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Education Reporter

Pro-family Candidates Win SBOE Elections

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Seats on state boards of education were up for grabs in last month's elections, and pro-family forces in Ohio, Texas, and Nebraska have reason to celebrate. Ohio SBOE member Diana Fessler was reelected after being targeted for defeat for her stand against School-to-Work (STW). Last June, she was prevented from attending a taxpayer-funded STW conference (See Education Reporter, Sept. 1998). When the ballots were counted, Fessler received nearly double the number of votes, or 49%, as her nearest opponent, who received 27%, in the three-way race. The third candidate garnered 23% of the vote.

Observers claim that one of Fessler's opponents "waged a smear campaign" against her, and that the press was similarly biased. An editorial in the Dayton Daily News characterized her as "too narrow minded towards academics only and against School-to-Work." Ohio voters gave Mrs. Fessler the green light to continue standing tall for traditional education in their state.

In Texas, conservatives increased their strength on the SBOE by retaining two seats that were up for reelection and gaining another seat with the victory of pro-family candidate, Judy Strickland. She won a tough primary election in August, prevailing over an education bureaucrat who was widely reported to have the seat "sewn up." Strickland ran unopposed in the general election. Don McLeroy, a local board of education member from Bryan, Texas, won outgoing pro-family SBOE member Randy Stephenson's seat, keeping it in the conservative column, and pro-family board member Richard Watson was reelected.

Throughout the Texas campaign, pro-family candidates were portrayed by their opponents as "foes of public education," and voters were warned that they would "turn the board into a pulpit for ideological extremists." But as education researcher Stephanie Cecil points out, Texas voters did not respond to the rhetoric as predicted. "The new board members will be strong supporters of academic-based reform, including phonics-based reading, academic curricula and testing, parents' rights, and they'll be good stewards of the $18 billion permanent school fund that recently divested millions of dollars of Disney stock" (See Education Reporter, Sept. 1998).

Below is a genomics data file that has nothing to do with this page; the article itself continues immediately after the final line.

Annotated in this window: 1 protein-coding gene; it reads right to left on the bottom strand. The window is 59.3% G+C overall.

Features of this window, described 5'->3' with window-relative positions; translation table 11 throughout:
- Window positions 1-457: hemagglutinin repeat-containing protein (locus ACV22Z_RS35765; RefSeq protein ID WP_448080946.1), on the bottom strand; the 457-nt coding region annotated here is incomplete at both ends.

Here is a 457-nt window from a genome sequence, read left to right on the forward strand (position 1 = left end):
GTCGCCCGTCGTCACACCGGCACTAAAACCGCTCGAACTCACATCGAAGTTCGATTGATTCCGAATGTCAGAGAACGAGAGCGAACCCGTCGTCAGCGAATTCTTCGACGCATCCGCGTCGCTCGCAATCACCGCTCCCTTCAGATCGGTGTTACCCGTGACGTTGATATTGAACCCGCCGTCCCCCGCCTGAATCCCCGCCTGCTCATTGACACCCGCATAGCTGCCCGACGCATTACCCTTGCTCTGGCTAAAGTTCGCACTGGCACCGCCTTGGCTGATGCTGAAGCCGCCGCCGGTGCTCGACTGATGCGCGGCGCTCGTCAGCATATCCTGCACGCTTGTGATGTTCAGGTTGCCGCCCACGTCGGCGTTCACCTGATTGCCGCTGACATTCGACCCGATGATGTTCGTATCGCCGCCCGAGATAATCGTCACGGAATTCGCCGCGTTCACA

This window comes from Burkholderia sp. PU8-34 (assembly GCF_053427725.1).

Pro-family forces in Texas agree that the SBOE elections "produced a very big win." They note that conservatives are gaining ground on the state board and becoming more experienced at governing. They say the new members "will not rubber-stamp the plans of the bureaucracy."

In Nebraska, Kathy Wilmot was elected to the SBOE with 59% of the vote to her opponent's 41%. She reports that during the primary campaign, the Nebraska State Education Association (NSEA) contributed a total of $17,000 in cash and in-kind services to three candidates who ran against her. When she won the primary in spite of this heavy opposition, the NSEA opposed her in the general election. They provided the bulk of her opponent's support, and ran a phone bank on his behalf thoughout the 29 counties of her district (which encompasses most of western Nebraska).

Wilmot credits her win to God and to "dedicated grassroots individuals who are totally committed to our country and to preserving its foundations."

In addition to successes on state boards of education, pro-family candidates were also victorious in many local and county board races around the country. Lezlie Porter won a seat on the Washoe County Board of Education in Nevada.

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